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Play Me a Memory

screen-shot-2016-10-17-at-2-00-44-pmSon, can you play me a memory?
I’m not really sure how it goes
But it’s sad and it’s sweet and I knew it complete
When I wore a younger man’s clothes  Billy Joel, Piano Man

Every man’s memory is his private literature.  Aldous Huxley

Our memories are important. They form the tapestry of our personal histories. They are containers for our joys and our shame. They inspire our learning. They allow us to review and replay our behavior and experiences, our successes and failures. They inform our future actions. They become the stories we tell. And when they are shared, they become our legacy.

Authors Julie Sternberg and Marcie Colleen, get memory and recently officially launched the very memorable, Play Me a Memory to create a dialogue about storytelling and navigating complex social situations with friends and family. 

Aimed at teachers, librarians and parents who work with (or love) middle school kiddos, Play Me a Memory presents mini-podcasts addressing universal issues often explored in children’s literature.

The shared memories come packed with a writing prompts, discussion questions, and transcripts–prepared by Marcie and downloadable as PDF documents.  The site is filled with the charming illustrations of Matthew Cordell who also illustrates Julie’s from Pickle Juice books.

These stories, usually under five minutes, are organized around the following themes:

I spoke with Julie about the vision for the portal and how she went about collecting memories and building the site:

I started recording longer podcast, not specifically for kids.

I wanted to talk to other authors and storytellers about the universal experiences cropping up in their writing and the memories they had that sparked their stories.  I was on a panel or two with Michael Buckley, so I reached out to him. Sara Weeks was a teacher of mine. I found the authors I spoke with were super supportive, eager to share and generous with their time and personal tales.

In some cases I was interested in a particular subject like mean kids.  So, I approach a friend who had been bullied and asked her to share her compelling and relevant story.

I did the interviews. I knew Marcie had prepared curriculum guides for books and I asked her what she thought of preparing questions and prompts for our memories.

Why middle school?  Julie shared,

Middle school is a time when you confront issues you are less likely to be able to confront on your own. Middle school students don’t go to grownups for fear of being seen as a tattletale or a rat.  They may feel isolated as they navigate. They are so interested in being older, but they aren’t older yet. It’s a good time to flag them and talk with them about the stuff that difficult to talk about. If we don’t air these feeling, they take on disproportionate weight.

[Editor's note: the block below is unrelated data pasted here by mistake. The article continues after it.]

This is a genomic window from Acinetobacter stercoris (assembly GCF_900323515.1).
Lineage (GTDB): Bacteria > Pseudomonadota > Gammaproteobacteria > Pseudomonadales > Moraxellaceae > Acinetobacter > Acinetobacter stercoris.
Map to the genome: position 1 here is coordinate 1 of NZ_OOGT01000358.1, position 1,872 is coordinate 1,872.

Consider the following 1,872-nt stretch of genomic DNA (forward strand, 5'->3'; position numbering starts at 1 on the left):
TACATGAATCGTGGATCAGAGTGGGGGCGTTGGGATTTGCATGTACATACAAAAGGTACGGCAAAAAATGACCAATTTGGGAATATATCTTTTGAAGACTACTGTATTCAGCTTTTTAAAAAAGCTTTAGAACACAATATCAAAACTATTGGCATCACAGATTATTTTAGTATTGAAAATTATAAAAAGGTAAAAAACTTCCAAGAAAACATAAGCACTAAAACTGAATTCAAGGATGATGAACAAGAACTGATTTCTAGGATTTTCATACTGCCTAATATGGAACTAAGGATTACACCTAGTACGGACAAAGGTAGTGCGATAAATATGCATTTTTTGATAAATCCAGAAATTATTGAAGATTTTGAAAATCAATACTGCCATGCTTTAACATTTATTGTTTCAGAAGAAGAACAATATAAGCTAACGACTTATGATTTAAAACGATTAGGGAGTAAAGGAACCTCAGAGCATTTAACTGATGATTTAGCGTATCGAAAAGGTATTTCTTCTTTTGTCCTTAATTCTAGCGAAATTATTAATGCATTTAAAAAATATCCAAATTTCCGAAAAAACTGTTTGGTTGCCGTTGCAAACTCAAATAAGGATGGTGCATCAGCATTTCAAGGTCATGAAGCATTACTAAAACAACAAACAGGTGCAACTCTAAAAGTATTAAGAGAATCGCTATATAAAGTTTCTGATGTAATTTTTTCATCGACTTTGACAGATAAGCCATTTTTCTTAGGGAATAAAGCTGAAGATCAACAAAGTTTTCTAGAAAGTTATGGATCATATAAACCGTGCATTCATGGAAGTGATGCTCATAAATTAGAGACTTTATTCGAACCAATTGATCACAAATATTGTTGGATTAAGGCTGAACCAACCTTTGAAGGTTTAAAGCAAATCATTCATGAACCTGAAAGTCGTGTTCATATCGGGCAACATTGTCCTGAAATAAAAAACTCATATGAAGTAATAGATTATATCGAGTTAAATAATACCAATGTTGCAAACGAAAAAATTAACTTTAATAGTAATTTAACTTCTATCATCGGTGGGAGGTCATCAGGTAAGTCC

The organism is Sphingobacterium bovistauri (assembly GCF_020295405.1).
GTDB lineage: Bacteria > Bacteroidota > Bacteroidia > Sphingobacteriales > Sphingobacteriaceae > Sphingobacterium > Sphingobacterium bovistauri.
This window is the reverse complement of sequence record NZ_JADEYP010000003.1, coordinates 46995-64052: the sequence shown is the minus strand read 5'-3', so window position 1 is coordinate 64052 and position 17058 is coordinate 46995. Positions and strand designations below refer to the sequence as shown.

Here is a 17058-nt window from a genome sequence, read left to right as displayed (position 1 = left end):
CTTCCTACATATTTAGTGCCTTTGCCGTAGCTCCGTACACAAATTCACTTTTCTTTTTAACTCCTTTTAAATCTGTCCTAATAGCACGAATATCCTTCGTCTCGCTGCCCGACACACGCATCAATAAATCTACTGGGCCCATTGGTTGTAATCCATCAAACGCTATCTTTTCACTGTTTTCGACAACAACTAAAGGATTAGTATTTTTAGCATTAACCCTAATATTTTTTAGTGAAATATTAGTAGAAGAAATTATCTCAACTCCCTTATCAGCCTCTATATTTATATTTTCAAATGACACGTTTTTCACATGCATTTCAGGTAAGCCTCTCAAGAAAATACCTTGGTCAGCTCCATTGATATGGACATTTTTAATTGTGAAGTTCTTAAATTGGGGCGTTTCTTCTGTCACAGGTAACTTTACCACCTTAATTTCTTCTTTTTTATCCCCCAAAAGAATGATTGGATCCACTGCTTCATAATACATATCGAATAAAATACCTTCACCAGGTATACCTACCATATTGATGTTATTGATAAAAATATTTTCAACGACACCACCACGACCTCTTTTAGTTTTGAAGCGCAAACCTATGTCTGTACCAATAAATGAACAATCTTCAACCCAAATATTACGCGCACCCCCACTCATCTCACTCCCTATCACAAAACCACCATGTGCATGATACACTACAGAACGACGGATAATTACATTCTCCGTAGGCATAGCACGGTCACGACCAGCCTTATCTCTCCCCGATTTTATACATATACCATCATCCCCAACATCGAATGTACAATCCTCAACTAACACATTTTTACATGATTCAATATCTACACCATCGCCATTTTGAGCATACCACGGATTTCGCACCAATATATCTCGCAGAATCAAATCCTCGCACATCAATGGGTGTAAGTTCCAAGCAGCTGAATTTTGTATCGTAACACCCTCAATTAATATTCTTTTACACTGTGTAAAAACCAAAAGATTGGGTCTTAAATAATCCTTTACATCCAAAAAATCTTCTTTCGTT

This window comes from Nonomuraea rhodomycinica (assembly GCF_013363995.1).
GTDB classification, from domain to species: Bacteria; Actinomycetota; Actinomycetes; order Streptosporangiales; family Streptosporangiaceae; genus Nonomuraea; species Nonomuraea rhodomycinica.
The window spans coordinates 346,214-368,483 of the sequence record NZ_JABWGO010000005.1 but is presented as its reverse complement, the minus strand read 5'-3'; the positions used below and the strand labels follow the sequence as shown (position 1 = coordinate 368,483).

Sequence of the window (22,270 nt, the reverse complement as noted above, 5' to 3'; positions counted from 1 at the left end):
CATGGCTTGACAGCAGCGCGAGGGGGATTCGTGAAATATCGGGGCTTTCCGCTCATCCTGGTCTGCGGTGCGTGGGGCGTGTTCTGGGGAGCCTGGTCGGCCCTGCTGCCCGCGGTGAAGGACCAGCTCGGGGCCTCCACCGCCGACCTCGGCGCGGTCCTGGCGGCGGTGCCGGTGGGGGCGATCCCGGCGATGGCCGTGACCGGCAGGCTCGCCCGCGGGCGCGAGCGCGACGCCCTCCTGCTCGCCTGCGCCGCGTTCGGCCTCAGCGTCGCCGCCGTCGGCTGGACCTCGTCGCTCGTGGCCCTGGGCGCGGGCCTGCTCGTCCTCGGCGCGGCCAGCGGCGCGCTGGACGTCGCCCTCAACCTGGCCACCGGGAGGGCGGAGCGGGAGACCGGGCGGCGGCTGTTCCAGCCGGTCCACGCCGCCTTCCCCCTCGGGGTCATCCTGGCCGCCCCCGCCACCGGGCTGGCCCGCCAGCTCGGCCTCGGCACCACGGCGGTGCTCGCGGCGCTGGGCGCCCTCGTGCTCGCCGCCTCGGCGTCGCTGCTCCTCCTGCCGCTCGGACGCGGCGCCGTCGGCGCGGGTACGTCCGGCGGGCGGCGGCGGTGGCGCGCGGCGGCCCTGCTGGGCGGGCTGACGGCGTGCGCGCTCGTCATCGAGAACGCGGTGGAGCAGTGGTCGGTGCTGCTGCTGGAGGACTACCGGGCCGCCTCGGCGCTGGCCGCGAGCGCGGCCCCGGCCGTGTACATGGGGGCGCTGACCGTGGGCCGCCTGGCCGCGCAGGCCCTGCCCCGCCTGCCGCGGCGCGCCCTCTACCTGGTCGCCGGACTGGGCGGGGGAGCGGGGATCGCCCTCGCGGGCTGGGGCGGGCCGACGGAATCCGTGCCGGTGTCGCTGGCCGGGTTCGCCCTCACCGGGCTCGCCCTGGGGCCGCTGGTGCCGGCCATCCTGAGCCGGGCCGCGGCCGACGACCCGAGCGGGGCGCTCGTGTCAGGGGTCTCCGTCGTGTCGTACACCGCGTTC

I’ll tell you a story. A long time ago, I cheated on a test with a friend and never told a soul. I felt such shame and carried it for decades. First I told my husband, then I called my girlfriend. I asked, “Do you know what I am calling about?”  She said, “No.” But the act changed me. I just shut off.  I became a loner, very solitary. She continued to be super popular.  She realized she made a mistake, talked to others about it and moved on.  I felt such deep shame, felt embarrassment, wasn’t able to process it with close friends. So, when I decided that I was going to talk a with authors, it only seemed fair that I shared my memory too. 

Among the storytellers sharing personal memories:

  • Michael Buckley, multiple New York Times bestselling author of several acclaimed middle grade and young adult series;
  • Sarah Weeks, bestselling and award-winning author of more than fifty books for kids;
  • Matthew Cordell, bestselling and award-winning author and/or illustrator of more than twenty children’s books
  • Doreen Rappaport, multiple award-winning author of forty-eight fiction and nonfiction books for kids
  • Kat Yeh, award-winning author of many celebrated children’s books.

In classrooms and libraries, these stories will resonate. Children will see themselves in these situations that can be difficult to address but impossible to avoid.

I know that the memories shared in Play Me a Memory will prompt powerful conversations and inspire more meaningful and more personal writing and storytelling.

You can share your own memory or get in touch with Julie here.

And check out Marcie’s CCSS aligned Teacher’s Guides


Joyce Valenza About Joyce Valenza

Joyce is an Assistant Professor of Teaching at Rutgers University School of Information and Communication, a technology writer, speaker, blogger and learner. Follow her on Twitter: @joycevalenza

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